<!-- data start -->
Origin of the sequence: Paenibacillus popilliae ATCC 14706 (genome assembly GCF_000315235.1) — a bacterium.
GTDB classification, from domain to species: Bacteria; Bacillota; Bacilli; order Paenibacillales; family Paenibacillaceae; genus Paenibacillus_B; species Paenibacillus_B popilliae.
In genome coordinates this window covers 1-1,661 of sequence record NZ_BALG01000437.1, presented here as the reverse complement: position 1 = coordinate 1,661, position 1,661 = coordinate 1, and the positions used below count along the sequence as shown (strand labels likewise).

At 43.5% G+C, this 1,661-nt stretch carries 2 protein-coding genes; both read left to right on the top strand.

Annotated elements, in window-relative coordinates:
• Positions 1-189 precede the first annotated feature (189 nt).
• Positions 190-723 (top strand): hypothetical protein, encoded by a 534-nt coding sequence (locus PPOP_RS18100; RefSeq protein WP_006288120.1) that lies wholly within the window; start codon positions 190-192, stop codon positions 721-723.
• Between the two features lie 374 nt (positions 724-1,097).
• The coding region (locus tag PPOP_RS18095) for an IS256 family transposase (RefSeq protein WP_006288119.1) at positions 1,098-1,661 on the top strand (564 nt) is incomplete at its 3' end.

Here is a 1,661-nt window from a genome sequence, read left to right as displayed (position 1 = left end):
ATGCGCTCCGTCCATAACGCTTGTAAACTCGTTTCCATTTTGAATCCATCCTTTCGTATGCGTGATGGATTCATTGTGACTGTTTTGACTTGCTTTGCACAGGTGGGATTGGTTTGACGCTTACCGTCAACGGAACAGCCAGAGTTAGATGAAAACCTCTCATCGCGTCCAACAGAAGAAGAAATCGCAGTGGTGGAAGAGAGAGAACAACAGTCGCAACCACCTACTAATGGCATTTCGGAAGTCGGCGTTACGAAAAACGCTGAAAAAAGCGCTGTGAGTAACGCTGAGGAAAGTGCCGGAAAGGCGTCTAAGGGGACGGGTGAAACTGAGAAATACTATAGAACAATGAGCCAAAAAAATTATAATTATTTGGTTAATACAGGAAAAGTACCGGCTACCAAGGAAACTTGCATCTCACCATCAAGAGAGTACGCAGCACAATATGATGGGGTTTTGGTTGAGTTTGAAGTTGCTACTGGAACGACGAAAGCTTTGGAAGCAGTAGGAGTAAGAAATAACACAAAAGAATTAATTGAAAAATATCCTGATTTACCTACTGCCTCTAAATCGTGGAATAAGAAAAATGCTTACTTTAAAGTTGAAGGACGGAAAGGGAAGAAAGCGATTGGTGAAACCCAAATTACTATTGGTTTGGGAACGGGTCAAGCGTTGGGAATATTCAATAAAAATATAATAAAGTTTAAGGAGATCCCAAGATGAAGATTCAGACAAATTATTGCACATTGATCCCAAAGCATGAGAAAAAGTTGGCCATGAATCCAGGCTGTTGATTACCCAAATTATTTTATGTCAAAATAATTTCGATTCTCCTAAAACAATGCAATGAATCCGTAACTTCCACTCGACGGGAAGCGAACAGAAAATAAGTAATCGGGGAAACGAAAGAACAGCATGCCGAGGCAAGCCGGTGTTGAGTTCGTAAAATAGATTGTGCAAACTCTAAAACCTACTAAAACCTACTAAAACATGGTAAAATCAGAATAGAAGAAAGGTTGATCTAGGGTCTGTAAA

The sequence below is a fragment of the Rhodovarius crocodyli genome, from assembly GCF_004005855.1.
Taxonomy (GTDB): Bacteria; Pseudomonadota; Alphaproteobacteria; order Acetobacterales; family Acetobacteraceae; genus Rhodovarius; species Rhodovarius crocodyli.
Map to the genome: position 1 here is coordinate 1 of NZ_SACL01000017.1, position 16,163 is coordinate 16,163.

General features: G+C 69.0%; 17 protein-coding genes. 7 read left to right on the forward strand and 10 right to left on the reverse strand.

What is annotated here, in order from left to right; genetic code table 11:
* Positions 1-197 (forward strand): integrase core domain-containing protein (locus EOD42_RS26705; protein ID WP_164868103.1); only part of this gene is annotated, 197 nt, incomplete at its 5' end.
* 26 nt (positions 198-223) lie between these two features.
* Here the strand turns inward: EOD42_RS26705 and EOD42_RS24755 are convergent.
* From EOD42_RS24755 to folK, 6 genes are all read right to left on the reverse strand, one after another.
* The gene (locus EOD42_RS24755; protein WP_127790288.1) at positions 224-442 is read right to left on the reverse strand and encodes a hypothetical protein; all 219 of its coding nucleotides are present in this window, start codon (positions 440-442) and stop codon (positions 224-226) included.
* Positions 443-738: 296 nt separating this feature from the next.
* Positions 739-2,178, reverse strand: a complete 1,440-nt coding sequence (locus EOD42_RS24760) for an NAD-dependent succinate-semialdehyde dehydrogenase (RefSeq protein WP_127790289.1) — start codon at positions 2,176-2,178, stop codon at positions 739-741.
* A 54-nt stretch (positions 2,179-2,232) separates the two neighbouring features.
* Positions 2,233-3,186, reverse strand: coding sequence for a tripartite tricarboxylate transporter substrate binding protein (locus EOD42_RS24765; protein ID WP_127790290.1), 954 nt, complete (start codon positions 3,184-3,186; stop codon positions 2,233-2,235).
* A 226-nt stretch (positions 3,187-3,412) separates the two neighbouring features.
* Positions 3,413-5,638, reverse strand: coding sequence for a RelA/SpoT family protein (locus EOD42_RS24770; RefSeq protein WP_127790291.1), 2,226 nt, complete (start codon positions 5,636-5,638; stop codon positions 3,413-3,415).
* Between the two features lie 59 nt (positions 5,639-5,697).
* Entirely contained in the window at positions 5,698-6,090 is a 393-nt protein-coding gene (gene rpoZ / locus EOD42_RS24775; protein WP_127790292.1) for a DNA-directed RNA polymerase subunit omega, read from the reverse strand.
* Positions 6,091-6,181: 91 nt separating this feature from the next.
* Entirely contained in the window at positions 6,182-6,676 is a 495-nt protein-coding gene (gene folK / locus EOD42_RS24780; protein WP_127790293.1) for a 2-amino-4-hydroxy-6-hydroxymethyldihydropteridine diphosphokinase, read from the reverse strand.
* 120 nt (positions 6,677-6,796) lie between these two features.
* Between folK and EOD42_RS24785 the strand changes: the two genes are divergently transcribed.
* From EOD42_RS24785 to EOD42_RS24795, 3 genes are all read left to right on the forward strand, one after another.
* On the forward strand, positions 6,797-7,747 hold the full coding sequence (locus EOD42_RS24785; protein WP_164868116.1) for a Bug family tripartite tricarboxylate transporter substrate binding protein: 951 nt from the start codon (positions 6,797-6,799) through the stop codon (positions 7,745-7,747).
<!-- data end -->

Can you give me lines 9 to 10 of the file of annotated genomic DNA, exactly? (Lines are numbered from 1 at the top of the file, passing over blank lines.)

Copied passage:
• The coding region (locus tag PPOP_RS18095) for an IS256 family transposase (RefSeq protein WP_006288119.1) at positions 1,098-1,661 on the top strand (564 nt) is incomplete at its 3' end.

Here is a 1,661-nt window from a genome sequence, read left to right as displayed (position 1 = left end):